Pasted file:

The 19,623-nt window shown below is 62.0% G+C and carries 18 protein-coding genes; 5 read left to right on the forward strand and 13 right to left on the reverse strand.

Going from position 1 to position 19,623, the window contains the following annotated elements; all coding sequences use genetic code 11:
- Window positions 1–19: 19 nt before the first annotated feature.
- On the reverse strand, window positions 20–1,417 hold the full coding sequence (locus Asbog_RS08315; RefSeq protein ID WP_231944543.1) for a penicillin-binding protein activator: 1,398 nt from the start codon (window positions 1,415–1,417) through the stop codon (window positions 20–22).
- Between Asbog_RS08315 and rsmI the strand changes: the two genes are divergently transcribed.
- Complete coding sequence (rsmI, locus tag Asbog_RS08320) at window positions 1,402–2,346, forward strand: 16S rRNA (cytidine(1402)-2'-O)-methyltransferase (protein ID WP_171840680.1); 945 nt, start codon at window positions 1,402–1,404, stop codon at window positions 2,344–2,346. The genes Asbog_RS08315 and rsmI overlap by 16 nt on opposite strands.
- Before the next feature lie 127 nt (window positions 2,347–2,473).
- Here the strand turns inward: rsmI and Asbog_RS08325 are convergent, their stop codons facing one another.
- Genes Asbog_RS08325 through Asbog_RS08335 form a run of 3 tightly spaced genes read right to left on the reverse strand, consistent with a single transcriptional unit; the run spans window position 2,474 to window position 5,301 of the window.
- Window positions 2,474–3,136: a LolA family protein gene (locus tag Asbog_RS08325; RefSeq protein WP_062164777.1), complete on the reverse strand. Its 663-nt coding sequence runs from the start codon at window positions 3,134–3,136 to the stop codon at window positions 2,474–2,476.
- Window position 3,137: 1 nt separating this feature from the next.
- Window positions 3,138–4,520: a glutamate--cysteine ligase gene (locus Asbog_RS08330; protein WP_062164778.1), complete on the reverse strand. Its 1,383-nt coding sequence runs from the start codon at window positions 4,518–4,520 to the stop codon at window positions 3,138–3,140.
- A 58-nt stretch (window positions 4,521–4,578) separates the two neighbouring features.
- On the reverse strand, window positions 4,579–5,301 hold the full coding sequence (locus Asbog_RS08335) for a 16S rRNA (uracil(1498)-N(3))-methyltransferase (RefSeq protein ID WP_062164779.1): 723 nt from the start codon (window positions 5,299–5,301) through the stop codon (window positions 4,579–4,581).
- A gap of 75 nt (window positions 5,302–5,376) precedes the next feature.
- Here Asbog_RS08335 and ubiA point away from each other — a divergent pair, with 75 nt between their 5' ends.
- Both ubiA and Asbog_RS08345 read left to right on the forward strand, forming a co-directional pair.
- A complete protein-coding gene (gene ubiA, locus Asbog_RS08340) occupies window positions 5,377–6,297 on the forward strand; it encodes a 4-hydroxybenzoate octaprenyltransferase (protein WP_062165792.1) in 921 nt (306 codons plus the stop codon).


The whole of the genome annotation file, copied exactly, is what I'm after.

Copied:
The 19,623-nt window shown below is 62.0% G+C and carries 18 protein-coding genes; 5 read left to right on the forward strand and 13 right to left on the reverse strand.

Going from position 1 to position 19,623, the window contains the following annotated elements; all coding sequences use genetic code 11:
- Window positions 1–19: 19 nt before the first annotated feature.
- On the reverse strand, window positions 20–1,417 hold the full coding sequence (locus Asbog_RS08315; RefSeq protein ID WP_231944543.1) for a penicillin-binding protein activator: 1,398 nt from the start codon (window positions 1,415–1,417) through the stop codon (window positions 20–22).
- Between Asbog_RS08315 and rsmI the strand changes: the two genes are divergently transcribed.
- Complete coding sequence (rsmI, locus tag Asbog_RS08320) at window positions 1,402–2,346, forward strand: 16S rRNA (cytidine(1402)-2'-O)-methyltransferase (protein ID WP_171840680.1); 945 nt, start codon at window positions 1,402–1,404, stop codon at window positions 2,344–2,346. The genes Asbog_RS08315 and rsmI overlap by 16 nt on opposite strands.
- Before the next feature lie 127 nt (window positions 2,347–2,473).
- Here the strand turns inward: rsmI and Asbog_RS08325 are convergent, their stop codons facing one another.
- Genes Asbog_RS08325 through Asbog_RS08335 form a run of 3 tightly spaced genes read right to left on the reverse strand, consistent with a single transcriptional unit; the run spans window position 2,474 to window position 5,301 of the window.
- Window positions 2,474–3,136: a LolA family protein gene (locus tag Asbog_RS08325; RefSeq protein WP_062164777.1), complete on the reverse strand. Its 663-nt coding sequence runs from the start codon at window positions 3,134–3,136 to the stop codon at window positions 2,474–2,476.
- Window position 3,137: 1 nt separating this feature from the next.
- Window positions 3,138–4,520: a glutamate--cysteine ligase gene (locus Asbog_RS08330; protein WP_062164778.1), complete on the reverse strand. Its 1,383-nt coding sequence runs from the start codon at window positions 4,518–4,520 to the stop codon at window positions 3,138–3,140.
- A 58-nt stretch (window positions 4,521–4,578) separates the two neighbouring features.
- On the reverse strand, window positions 4,579–5,301 hold the full coding sequence (locus Asbog_RS08335) for a 16S rRNA (uracil(1498)-N(3))-methyltransferase (RefSeq protein ID WP_062164779.1): 723 nt from the start codon (window positions 5,299–5,301) through the stop codon (window positions 4,579–4,581).
- A gap of 75 nt (window positions 5,302–5,376) precedes the next feature.
- Here Asbog_RS08335 and ubiA point away from each other — a divergent pair, with 75 nt between their 5' ends.
- Both ubiA and Asbog_RS08345 read left to right on the forward strand, forming a co-directional pair.
- A complete protein-coding gene (gene ubiA, locus Asbog_RS08340) occupies window positions 5,377–6,297 on the forward strand; it encodes a 4-hydroxybenzoate octaprenyltransferase (protein WP_062165792.1) in 921 nt (306 codons plus the stop codon).